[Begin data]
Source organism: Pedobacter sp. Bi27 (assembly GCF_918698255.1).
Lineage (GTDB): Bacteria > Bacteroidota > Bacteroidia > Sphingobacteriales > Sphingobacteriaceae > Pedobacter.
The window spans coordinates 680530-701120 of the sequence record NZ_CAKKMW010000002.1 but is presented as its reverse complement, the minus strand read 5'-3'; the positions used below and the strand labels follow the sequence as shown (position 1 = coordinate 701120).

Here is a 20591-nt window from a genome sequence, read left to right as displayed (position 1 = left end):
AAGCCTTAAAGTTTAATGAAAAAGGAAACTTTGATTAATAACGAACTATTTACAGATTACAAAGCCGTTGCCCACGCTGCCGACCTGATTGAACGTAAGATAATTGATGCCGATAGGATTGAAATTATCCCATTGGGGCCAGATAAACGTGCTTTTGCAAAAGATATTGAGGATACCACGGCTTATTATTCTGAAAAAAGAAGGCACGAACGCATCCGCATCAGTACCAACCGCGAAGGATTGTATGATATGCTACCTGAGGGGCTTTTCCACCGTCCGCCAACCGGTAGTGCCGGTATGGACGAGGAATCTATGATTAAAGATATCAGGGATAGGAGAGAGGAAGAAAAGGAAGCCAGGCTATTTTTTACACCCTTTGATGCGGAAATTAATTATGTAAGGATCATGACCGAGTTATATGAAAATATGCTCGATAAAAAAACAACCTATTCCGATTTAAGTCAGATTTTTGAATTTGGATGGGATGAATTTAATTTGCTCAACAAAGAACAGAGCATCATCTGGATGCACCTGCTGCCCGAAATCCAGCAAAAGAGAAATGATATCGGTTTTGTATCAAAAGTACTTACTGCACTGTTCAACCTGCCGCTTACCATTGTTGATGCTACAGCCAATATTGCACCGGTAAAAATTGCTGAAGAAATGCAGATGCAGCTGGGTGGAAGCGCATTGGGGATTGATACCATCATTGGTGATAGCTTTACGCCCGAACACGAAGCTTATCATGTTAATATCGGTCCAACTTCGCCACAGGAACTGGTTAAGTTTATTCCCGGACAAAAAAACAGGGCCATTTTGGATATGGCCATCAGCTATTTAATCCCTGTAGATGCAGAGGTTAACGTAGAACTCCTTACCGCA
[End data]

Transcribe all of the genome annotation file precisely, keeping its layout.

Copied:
Source organism: Pedobacter sp. Bi27 (assembly GCF_918698255.1).
Lineage (GTDB): Bacteria > Bacteroidota > Bacteroidia > Sphingobacteriales > Sphingobacteriaceae > Pedobacter.
The window spans coordinates 680530-701120 of the sequence record NZ_CAKKMW010000002.1 but is presented as its reverse complement, the minus strand read 5'-3'; the positions used below and the strand labels follow the sequence as shown (position 1 = coordinate 701120).

Here is a 20591-nt window from a genome sequence, read left to right as displayed (position 1 = left end):
AAGCCTTAAAGTTTAATGAAAAAGGAAACTTTGATTAATAACGAACTATTTACAGATTACAAAGCCGTTGCCCACGCTGCCGACCTGATTGAACGTAAGATAATTGATGCCGATAGGATTGAAATTATCCCATTGGGGCCAGATAAACGTGCTTTTGCAAAAGATATTGAGGATACCACGGCTTATTATTCTGAAAAAAGAAGGCACGAACGCATCCGCATCAGTACCAACCGCGAAGGATTGTATGATATGCTACCTGAGGGGCTTTTCCACCGTCCGCCAACCGGTAGTGCCGGTATGGACGAGGAATCTATGATTAAAGATATCAGGGATAGGAGAGAGGAAGAAAAGGAAGCCAGGCTATTTTTTACACCCTTTGATGCGGAAATTAATTATGTAAGGATCATGACCGAGTTATATGAAAATATGCTCGATAAAAAAACAACCTATTCCGATTTAAGTCAGATTTTTGAATTTGGATGGGATGAATTTAATTTGCTCAACAAAGAACAGAGCATCATCTGGATGCACCTGCTGCCCGAAATCCAGCAAAAGAGAAATGATATCGGTTTTGTATCAAAAGTACTTACTGCACTGTTCAACCTGCCGCTTACCATTGTTGATGCTACAGCCAATATTGCACCGGTAAAAATTGCTGAAGAAATGCAGATGCAGCTGGGTGGAAGCGCATTGGGGATTGATACCATCATTGGTGATAGCTTTACGCCCGAACACGAAGCTTATCATGTTAATATCGGTCCAACTTCGCCACAGGAACTGGTTAAGTTTATTCCCGGACAAAAAAACAGGGCCATTTTGGATATGGCCATCAGCTATTTAATCCCTGTAGATGCAGAGGTTAACGTAGAACTCCTTACCGCA